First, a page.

Because attacks have evolved to the extent that software-only security is no longer sufficient, Intel has taken a new approach to security with an unwavering focus. This focus guides how the chip-making giant builds and supports products that its customers can trust.
Intel’s technologies are enhanced by the security development lifecycle, extensive security research, and computer lifecycle assurance. Understanding that security is a system property rooted in hardware, Intel believes that every component from software to silicon plays a role in helping to secure data and maintaining device integrity.
Intel’s hardware security technologies are designed to address three key priorities, which help drive the company’s vision for a world where all data is encrypted:
Intel security technologies were created to operate beyond the reach of corrupted software and are backed by over 50 years of innovation and industry leadership. They design and engineer only trustworthy computing foundations that customers can rely on.
All these technologies power data protection solutions that scale from client virtualisation to confidential computing in the data centre.
Making sure that a critical base of protection exists across the platform, focused on identity and integrity, Intel has a long history of delivering technology to help ensure the platform comes up correctly and runs as expected.
When it comes to cybersecurity, there are few places that are more critical than the data centre. Security is undoubtedly one of the most critical features of any data centre - after all, a company’s mission-critical infrastructure is housed there, as are its most proprietary and confidential data assets.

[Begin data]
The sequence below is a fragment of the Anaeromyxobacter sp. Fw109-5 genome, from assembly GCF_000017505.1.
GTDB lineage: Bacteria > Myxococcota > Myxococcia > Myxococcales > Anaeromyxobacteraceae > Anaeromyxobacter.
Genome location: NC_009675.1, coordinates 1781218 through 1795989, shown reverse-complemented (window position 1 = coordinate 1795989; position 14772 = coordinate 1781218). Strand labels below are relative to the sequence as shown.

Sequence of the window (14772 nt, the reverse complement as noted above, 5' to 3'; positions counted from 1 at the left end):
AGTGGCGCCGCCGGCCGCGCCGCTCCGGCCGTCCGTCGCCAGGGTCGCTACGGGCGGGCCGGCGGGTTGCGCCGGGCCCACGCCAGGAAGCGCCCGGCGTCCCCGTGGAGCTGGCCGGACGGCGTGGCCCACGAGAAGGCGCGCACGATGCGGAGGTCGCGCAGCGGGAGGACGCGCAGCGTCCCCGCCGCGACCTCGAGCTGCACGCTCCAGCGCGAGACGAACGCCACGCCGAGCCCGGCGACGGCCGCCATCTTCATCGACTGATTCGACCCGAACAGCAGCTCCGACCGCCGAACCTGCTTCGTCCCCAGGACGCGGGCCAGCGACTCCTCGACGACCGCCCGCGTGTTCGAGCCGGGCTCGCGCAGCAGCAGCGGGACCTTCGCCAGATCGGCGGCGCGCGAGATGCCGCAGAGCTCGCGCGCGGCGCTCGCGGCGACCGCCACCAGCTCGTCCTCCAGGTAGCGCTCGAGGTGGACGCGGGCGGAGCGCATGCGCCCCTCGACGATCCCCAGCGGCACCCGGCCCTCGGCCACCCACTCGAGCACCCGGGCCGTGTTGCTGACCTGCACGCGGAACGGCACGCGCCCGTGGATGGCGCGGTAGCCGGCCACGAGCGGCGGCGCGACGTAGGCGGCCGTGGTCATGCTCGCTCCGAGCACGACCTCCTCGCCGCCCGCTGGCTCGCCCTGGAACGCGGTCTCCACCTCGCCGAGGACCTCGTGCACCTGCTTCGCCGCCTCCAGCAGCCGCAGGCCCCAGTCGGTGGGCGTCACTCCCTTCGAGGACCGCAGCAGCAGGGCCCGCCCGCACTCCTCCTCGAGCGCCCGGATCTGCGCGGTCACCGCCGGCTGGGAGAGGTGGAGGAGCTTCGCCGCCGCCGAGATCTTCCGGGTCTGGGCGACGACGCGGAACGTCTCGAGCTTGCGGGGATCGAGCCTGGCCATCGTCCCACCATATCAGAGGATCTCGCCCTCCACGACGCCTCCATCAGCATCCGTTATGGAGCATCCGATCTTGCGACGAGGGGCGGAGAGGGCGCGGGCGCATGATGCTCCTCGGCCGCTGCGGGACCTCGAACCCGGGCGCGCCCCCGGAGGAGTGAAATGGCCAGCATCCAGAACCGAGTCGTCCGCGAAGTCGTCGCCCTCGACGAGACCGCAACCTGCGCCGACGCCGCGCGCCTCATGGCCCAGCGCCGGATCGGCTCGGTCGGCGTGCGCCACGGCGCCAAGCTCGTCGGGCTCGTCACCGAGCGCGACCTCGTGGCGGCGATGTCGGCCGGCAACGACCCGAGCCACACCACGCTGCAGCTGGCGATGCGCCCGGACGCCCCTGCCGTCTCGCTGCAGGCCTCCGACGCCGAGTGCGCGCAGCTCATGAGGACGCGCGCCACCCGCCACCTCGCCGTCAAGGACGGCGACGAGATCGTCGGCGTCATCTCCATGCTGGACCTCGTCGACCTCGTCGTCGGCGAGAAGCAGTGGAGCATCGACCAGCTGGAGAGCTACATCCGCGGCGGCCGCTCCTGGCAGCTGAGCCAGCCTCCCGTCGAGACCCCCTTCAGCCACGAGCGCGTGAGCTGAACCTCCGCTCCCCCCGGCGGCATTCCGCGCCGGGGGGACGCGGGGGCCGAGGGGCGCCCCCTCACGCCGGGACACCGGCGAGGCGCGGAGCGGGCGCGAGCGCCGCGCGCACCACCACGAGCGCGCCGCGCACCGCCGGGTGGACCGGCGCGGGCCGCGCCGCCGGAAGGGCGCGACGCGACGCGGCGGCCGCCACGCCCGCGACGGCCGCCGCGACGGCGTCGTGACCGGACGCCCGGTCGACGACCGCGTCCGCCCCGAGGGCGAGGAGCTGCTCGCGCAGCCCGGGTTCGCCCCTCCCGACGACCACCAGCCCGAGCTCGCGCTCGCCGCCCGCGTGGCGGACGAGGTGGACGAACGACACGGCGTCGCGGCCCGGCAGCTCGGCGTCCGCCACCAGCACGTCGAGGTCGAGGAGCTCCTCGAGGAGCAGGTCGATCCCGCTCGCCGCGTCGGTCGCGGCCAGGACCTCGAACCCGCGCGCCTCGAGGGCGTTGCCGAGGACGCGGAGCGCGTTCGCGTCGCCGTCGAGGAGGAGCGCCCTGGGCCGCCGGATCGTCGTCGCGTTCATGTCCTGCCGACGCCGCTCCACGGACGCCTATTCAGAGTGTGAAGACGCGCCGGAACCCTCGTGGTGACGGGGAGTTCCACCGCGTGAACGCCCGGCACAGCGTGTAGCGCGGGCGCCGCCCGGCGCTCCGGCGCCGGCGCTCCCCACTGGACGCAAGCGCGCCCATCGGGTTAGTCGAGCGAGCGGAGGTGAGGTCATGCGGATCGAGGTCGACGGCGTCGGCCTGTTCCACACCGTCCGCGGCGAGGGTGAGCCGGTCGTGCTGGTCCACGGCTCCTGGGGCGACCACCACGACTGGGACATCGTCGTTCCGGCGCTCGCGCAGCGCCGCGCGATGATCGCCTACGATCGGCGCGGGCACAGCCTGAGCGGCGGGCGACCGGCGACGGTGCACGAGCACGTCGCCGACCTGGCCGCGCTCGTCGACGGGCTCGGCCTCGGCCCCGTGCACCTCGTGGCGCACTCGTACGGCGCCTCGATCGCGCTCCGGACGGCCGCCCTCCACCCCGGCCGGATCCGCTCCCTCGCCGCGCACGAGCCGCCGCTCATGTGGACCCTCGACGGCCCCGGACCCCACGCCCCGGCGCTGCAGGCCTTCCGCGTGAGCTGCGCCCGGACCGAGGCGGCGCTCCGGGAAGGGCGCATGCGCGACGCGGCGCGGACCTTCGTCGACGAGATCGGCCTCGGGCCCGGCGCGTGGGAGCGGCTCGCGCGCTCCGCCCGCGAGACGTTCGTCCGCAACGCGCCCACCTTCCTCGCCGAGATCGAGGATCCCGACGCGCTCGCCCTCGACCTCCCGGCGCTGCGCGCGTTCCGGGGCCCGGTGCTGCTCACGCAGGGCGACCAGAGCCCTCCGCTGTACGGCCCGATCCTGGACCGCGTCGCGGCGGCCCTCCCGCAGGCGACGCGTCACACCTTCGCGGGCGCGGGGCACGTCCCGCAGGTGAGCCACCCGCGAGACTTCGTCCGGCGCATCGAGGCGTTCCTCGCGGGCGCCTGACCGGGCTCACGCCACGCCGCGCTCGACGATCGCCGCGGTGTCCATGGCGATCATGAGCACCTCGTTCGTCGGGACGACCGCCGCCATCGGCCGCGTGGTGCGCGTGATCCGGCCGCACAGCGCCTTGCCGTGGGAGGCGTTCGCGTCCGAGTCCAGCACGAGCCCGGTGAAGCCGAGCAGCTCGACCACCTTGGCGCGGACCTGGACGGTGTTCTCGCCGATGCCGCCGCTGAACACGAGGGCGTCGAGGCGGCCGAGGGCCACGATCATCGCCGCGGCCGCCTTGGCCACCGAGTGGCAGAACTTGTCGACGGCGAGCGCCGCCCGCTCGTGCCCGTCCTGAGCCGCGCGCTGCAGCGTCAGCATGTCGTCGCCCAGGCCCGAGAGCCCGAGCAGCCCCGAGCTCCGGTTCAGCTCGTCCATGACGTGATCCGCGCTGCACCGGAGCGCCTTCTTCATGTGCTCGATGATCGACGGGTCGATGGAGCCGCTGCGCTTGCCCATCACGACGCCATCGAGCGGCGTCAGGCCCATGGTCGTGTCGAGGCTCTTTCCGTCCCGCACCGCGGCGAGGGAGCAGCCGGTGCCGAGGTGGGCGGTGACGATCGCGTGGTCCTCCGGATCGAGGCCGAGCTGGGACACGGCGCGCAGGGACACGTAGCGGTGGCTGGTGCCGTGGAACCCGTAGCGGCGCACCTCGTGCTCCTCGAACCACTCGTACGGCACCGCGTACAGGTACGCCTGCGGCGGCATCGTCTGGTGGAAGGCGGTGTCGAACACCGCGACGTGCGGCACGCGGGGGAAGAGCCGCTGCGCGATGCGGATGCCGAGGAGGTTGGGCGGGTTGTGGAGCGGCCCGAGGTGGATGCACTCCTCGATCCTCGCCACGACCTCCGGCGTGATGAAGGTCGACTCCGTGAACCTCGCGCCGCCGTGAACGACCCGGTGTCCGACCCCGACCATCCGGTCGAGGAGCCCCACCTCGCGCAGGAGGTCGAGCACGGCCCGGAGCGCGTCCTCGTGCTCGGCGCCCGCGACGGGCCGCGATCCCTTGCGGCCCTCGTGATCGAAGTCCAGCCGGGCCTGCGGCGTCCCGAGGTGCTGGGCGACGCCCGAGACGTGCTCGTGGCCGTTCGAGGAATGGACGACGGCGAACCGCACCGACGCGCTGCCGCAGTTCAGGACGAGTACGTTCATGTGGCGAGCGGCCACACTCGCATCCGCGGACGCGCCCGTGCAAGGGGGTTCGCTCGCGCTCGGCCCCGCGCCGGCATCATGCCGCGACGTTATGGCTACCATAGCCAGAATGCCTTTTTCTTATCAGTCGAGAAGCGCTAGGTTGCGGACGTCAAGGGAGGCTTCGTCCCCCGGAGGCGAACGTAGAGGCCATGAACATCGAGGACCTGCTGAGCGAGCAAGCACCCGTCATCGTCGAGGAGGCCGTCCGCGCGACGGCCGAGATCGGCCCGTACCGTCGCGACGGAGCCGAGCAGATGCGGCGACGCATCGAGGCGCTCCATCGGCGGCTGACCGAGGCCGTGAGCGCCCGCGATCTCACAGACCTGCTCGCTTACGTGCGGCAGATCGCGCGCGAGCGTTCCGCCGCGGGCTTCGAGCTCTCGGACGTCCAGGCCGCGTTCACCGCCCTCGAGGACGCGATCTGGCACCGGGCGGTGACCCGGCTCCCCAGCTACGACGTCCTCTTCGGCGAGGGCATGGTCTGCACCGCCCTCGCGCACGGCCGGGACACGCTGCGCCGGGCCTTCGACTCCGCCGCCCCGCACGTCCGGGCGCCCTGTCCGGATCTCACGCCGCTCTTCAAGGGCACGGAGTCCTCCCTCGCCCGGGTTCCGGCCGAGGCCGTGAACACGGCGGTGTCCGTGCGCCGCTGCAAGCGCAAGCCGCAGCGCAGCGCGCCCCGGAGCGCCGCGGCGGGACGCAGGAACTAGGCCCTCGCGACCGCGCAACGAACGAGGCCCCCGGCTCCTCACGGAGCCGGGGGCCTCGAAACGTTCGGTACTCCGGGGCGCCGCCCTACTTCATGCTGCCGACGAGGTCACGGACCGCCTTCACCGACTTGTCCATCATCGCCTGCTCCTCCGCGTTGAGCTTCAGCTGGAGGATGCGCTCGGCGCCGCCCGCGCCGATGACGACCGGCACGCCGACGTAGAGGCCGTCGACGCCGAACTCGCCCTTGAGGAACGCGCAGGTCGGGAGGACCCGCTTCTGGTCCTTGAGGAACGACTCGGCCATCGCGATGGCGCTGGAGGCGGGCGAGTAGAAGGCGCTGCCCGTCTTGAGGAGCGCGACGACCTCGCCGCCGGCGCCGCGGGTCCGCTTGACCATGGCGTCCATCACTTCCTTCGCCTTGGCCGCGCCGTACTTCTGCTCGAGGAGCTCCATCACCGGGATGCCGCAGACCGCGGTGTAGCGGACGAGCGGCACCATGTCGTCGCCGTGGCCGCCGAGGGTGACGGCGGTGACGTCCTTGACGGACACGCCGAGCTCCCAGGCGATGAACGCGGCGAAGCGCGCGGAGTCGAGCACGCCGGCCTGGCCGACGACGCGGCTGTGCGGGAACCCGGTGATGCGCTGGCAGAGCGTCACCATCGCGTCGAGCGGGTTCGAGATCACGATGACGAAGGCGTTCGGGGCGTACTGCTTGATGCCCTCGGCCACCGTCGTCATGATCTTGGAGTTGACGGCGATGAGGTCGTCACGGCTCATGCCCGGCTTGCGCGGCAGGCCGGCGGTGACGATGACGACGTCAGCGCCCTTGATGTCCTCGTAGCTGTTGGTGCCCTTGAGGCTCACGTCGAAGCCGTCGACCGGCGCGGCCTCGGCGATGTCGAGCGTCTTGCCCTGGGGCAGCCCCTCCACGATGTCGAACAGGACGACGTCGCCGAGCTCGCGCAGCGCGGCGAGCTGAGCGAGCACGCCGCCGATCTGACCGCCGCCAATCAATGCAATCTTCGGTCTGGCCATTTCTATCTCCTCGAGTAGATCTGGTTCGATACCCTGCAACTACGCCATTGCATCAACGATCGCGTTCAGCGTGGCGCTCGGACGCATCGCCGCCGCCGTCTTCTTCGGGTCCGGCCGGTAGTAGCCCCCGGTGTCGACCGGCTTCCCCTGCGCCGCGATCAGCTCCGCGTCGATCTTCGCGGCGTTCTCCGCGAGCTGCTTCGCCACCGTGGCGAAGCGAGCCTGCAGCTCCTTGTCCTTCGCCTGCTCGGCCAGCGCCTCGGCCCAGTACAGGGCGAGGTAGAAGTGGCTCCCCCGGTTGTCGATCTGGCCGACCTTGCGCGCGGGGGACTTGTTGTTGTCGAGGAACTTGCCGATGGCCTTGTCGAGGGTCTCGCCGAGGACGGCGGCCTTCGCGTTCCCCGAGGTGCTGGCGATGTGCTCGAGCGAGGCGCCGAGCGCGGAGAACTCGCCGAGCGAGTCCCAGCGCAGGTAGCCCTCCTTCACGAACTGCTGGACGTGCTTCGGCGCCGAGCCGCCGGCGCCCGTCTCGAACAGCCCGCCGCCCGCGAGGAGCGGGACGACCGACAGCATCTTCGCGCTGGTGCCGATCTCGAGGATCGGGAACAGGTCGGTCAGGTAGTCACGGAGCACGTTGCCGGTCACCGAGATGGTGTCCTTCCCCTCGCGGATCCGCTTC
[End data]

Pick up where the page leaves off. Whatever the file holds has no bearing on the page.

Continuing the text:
Data centre security refers to the technologies, tools, and procedures that help protect the servers within the data centre, as well as all data and applications that are housed within them. Servers need to be both physically and virtually secure.
With this in mind, the Intel Xeon Scalable platform brings a hardware-based root-of-trust environment, as well as protection features that extend up from the silicon, through the platform hardware and firmware, helping to protect critical data centre infrastructure.
Because a chain is only as strong as its weakest link, security is only as strong as the layer below it. By starting with a root of trust in the silicon, security practitioners can help lay a trusted foundation for computing. Security features can be bolstered at each layer to make the full system and stack more secure by design, creating a chain of trust through the firmware, BIOS, OS, and hypervisor.